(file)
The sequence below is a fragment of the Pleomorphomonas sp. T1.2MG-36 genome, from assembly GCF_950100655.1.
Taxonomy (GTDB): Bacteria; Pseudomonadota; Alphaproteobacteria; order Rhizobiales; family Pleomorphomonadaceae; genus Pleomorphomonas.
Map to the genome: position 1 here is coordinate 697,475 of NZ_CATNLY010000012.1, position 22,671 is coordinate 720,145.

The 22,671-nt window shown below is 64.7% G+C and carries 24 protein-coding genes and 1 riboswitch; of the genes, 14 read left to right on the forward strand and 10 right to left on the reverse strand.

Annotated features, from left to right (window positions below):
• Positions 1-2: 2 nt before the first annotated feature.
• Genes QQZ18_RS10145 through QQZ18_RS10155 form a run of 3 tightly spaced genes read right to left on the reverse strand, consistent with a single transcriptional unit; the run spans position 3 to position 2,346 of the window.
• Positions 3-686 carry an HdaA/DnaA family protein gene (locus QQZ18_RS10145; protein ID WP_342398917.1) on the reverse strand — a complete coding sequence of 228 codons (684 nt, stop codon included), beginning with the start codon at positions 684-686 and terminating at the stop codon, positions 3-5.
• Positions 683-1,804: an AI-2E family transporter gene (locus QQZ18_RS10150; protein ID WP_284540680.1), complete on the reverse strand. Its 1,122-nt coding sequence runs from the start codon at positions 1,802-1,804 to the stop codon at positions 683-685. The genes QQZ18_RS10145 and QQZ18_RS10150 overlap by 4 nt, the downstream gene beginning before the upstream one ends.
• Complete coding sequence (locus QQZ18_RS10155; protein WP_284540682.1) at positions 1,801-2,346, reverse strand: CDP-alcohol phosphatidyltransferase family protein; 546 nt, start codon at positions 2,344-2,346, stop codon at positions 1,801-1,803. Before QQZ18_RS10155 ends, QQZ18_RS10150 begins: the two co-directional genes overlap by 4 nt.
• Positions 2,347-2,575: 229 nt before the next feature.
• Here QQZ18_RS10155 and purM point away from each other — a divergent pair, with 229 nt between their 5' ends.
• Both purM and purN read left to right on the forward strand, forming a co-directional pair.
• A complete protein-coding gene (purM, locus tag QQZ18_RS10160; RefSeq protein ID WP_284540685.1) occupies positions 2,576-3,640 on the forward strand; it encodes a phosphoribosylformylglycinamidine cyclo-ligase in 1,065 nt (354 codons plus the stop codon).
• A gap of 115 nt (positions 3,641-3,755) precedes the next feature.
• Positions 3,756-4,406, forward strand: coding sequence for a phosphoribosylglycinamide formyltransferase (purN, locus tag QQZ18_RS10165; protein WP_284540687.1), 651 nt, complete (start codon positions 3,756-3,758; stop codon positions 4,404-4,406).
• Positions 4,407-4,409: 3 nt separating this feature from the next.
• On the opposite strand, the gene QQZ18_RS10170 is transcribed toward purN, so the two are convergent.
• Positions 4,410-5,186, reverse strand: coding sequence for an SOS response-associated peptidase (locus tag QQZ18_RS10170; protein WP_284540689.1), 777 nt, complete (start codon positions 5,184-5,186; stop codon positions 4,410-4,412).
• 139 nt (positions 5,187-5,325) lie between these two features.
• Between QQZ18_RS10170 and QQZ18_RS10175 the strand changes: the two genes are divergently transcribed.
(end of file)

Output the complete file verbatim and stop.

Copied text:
The sequence below is a fragment of the Pleomorphomonas sp. T1.2MG-36 genome, from assembly GCF_950100655.1.
Taxonomy (GTDB): Bacteria; Pseudomonadota; Alphaproteobacteria; order Rhizobiales; family Pleomorphomonadaceae; genus Pleomorphomonas.
Map to the genome: position 1 here is coordinate 697,475 of NZ_CATNLY010000012.1, position 22,671 is coordinate 720,145.

The 22,671-nt window shown below is 64.7% G+C and carries 24 protein-coding genes and 1 riboswitch; of the genes, 14 read left to right on the forward strand and 10 right to left on the reverse strand.

Annotated features, from left to right (window positions below):
• Positions 1-2: 2 nt before the first annotated feature.
• Genes QQZ18_RS10145 through QQZ18_RS10155 form a run of 3 tightly spaced genes read right to left on the reverse strand, consistent with a single transcriptional unit; the run spans position 3 to position 2,346 of the window.
• Positions 3-686 carry an HdaA/DnaA family protein gene (locus QQZ18_RS10145; protein ID WP_342398917.1) on the reverse strand — a complete coding sequence of 228 codons (684 nt, stop codon included), beginning with the start codon at positions 684-686 and terminating at the stop codon, positions 3-5.
• Positions 683-1,804: an AI-2E family transporter gene (locus QQZ18_RS10150; protein ID WP_284540680.1), complete on the reverse strand. Its 1,122-nt coding sequence runs from the start codon at positions 1,802-1,804 to the stop codon at positions 683-685. The genes QQZ18_RS10145 and QQZ18_RS10150 overlap by 4 nt, the downstream gene beginning before the upstream one ends.
• Complete coding sequence (locus QQZ18_RS10155; protein WP_284540682.1) at positions 1,801-2,346, reverse strand: CDP-alcohol phosphatidyltransferase family protein; 546 nt, start codon at positions 2,344-2,346, stop codon at positions 1,801-1,803. Before QQZ18_RS10155 ends, QQZ18_RS10150 begins: the two co-directional genes overlap by 4 nt.
• Positions 2,347-2,575: 229 nt before the next feature.
• Here QQZ18_RS10155 and purM point away from each other — a divergent pair, with 229 nt between their 5' ends.
• Both purM and purN read left to right on the forward strand, forming a co-directional pair.
• A complete protein-coding gene (purM, locus tag QQZ18_RS10160; RefSeq protein ID WP_284540685.1) occupies positions 2,576-3,640 on the forward strand; it encodes a phosphoribosylformylglycinamidine cyclo-ligase in 1,065 nt (354 codons plus the stop codon).
• A gap of 115 nt (positions 3,641-3,755) precedes the next feature.
• Positions 3,756-4,406, forward strand: coding sequence for a phosphoribosylglycinamide formyltransferase (purN, locus tag QQZ18_RS10165; protein WP_284540687.1), 651 nt, complete (start codon positions 3,756-3,758; stop codon positions 4,404-4,406).
• Positions 4,407-4,409: 3 nt separating this feature from the next.
• On the opposite strand, the gene QQZ18_RS10170 is transcribed toward purN, so the two are convergent.
• Positions 4,410-5,186, reverse strand: coding sequence for an SOS response-associated peptidase (locus tag QQZ18_RS10170; protein WP_284540689.1), 777 nt, complete (start codon positions 5,184-5,186; stop codon positions 4,410-4,412).
• 139 nt (positions 5,187-5,325) lie between these two features.
• Between QQZ18_RS10170 and QQZ18_RS10175 the strand changes: the two genes are divergently transcribed.